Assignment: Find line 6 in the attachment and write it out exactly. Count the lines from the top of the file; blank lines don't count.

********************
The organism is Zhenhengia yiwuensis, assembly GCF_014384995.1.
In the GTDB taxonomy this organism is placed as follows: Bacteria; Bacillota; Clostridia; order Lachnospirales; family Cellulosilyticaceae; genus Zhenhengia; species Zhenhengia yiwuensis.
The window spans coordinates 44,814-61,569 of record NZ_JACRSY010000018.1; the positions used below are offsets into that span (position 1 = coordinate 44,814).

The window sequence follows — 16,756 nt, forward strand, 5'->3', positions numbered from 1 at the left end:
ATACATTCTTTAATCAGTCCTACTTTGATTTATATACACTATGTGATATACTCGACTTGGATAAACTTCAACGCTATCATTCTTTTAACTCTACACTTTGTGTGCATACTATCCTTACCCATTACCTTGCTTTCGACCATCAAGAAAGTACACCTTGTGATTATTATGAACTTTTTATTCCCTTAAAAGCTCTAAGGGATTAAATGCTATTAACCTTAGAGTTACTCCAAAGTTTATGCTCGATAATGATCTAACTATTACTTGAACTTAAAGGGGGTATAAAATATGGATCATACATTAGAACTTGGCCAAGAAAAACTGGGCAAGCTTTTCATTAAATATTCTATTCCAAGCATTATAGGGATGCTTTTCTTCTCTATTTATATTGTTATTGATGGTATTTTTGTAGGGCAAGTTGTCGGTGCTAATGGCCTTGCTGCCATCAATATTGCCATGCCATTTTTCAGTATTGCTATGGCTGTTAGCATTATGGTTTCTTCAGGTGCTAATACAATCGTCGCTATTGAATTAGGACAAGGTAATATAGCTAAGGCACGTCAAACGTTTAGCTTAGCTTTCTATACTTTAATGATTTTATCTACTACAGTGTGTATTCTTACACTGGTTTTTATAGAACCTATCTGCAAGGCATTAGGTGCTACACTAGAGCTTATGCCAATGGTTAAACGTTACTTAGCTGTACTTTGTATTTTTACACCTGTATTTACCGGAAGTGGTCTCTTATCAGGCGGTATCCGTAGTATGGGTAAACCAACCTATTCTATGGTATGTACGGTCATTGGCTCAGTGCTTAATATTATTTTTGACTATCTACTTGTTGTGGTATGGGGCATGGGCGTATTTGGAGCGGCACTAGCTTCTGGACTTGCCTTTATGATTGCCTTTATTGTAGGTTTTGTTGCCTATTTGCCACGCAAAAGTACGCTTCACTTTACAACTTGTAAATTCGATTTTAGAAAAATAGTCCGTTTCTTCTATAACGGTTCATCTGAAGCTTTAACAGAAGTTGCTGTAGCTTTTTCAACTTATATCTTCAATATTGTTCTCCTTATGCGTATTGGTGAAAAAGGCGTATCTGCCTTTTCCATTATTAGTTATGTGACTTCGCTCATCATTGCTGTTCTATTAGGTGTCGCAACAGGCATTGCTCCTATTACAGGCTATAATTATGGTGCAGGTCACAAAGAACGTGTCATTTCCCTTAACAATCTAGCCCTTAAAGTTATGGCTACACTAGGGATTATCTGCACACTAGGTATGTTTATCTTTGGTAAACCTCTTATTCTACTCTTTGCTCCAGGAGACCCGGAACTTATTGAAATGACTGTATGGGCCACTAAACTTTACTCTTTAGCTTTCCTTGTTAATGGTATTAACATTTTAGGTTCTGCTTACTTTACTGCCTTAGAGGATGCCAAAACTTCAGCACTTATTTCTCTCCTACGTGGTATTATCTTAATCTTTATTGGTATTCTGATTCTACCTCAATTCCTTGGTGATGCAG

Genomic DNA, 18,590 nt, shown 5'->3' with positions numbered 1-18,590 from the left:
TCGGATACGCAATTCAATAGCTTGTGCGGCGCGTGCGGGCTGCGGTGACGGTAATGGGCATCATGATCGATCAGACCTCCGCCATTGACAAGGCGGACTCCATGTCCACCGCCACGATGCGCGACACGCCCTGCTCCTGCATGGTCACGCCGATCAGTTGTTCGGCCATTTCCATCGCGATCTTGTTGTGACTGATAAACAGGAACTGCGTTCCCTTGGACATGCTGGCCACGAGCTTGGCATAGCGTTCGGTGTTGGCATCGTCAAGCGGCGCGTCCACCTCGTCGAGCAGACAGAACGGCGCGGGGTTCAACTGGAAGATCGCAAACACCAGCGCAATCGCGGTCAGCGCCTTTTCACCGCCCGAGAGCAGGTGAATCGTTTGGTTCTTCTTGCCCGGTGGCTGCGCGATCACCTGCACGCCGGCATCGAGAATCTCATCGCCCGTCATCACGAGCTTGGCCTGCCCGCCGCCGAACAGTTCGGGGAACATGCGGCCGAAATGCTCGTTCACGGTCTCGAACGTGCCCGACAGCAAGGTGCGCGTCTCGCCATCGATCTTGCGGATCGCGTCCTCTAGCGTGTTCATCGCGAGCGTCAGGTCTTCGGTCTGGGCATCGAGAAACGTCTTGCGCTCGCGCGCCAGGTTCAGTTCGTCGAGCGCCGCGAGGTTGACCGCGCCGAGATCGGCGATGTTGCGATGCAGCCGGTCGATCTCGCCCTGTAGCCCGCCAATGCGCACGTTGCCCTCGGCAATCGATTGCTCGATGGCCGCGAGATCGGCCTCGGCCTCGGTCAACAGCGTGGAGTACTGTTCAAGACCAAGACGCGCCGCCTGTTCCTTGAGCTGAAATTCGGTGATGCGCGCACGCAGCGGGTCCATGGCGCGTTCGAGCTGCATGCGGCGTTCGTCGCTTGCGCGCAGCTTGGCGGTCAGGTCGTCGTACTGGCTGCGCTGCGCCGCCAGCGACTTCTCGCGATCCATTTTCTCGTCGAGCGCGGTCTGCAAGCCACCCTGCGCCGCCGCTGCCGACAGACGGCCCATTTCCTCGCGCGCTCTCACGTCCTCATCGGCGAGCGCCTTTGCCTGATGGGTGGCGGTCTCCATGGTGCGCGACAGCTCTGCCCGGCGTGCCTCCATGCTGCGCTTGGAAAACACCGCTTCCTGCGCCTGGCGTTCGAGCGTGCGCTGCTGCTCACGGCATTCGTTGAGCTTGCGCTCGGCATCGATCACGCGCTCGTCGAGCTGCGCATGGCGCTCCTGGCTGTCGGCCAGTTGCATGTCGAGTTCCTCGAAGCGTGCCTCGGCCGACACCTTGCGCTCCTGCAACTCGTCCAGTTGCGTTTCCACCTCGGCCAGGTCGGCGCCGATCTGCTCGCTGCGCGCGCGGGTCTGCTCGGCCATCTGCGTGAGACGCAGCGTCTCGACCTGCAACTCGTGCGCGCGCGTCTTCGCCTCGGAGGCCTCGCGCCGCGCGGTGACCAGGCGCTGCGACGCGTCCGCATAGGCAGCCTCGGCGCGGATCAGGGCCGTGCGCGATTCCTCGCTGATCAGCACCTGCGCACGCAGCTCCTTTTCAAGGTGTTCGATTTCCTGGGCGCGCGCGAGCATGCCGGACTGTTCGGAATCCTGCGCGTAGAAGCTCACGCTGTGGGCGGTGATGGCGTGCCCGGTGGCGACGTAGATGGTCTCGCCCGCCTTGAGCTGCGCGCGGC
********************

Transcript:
Genomic DNA, 18,590 nt, shown 5'->3' with positions numbered 1-18,590 from the left: